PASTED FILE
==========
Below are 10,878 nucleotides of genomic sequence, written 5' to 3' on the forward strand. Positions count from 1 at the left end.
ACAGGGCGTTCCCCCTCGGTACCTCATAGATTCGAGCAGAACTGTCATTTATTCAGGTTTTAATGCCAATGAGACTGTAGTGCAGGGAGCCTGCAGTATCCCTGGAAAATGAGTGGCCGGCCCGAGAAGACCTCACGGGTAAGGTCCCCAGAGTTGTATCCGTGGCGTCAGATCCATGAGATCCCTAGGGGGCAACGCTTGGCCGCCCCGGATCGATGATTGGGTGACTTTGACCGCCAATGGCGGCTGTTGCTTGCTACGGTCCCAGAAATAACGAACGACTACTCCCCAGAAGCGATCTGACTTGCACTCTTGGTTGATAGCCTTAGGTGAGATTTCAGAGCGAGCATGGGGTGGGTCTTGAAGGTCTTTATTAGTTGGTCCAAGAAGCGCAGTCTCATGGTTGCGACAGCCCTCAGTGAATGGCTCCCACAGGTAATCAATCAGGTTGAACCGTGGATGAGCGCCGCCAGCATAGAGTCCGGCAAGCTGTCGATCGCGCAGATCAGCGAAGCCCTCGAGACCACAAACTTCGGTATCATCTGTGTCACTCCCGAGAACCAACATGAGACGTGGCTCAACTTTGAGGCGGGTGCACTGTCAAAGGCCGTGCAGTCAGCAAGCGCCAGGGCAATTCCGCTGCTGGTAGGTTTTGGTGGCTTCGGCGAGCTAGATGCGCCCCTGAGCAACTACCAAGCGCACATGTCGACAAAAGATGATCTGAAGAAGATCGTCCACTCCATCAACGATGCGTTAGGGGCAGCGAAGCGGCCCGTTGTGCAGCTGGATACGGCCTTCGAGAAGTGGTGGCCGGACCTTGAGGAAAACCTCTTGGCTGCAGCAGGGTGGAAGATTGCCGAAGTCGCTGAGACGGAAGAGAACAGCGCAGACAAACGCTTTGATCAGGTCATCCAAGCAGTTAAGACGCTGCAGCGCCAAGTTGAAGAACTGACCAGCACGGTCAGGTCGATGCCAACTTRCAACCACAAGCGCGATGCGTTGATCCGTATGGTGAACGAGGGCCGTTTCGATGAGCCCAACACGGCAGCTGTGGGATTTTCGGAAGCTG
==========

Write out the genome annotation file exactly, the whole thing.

Below are 10,878 nucleotides of genomic sequence, written 5' to 3' on the forward strand. Positions count from 1 at the left end.
ACAGGGCGTTCCCCCTCGGTACCTCATAGATTCGAGCAGAACTGTCATTTATTCAGGTTTTAATGCCAATGAGACTGTAGTGCAGGGAGCCTGCAGTATCCCTGGAAAATGAGTGGCCGGCCCGAGAAGACCTCACGGGTAAGGTCCCCAGAGTTGTATCCGTGGCGTCAGATCCATGAGATCCCTAGGGGGCAACGCTTGGCCGCCCCGGATCGATGATTGGGTGACTTTGACCGCCAATGGCGGCTGTTGCTTGCTACGGTCCCAGAAATAACGAACGACTACTCCCCAGAAGCGATCTGACTTGCACTCTTGGTTGATAGCCTTAGGTGAGATTTCAGAGCGAGCATGGGGTGGGTCTTGAAGGTCTTTATTAGTTGGTCCAAGAAGCGCAGTCTCATGGTTGCGACAGCCCTCAGTGAATGGCTCCCACAGGTAATCAATCAGGTTGAACCGTGGATGAGCGCCGCCAGCATAGAGTCCGGCAAGCTGTCGATCGCGCAGATCAGCGAAGCCCTCGAGACCACAAACTTCGGTATCATCTGTGTCACTCCCGAGAACCAACATGAGACGTGGCTCAACTTTGAGGCGGGTGCACTGTCAAAGGCCGTGCAGTCAGCAAGCGCCAGGGCAATTCCGCTGCTGGTAGGTTTTGGTGGCTTCGGCGAGCTAGATGCGCCCCTGAGCAACTACCAAGCGCACATGTCGACAAAAGATGATCTGAAGAAGATCGTCCACTCCATCAACGATGCGTTAGGGGCAGCGAAGCGGCCCGTTGTGCAGCTGGATACGGCCTTCGAGAAGTGGTGGCCGGACCTTGAGGAAAACCTCTTGGCTGCAGCAGGGTGGAAGATTGCCGAAGTCGCTGAGACGGAAGAGAACAGCGCAGACAAACGCTTTGATCAGGTCATCCAAGCAGTTAAGACGCTGCAGCGCCAAGTTGAAGAACTGACCAGCACGGTCAGGTCGATGCCAACTTRCAACCACAAGCGCGATGCGTTGATCCGTATGGTGAACGAGGGCCGTTTCGATGAGCCCAACACGGCAGCTGTGGGATTTTCGGAAGCTG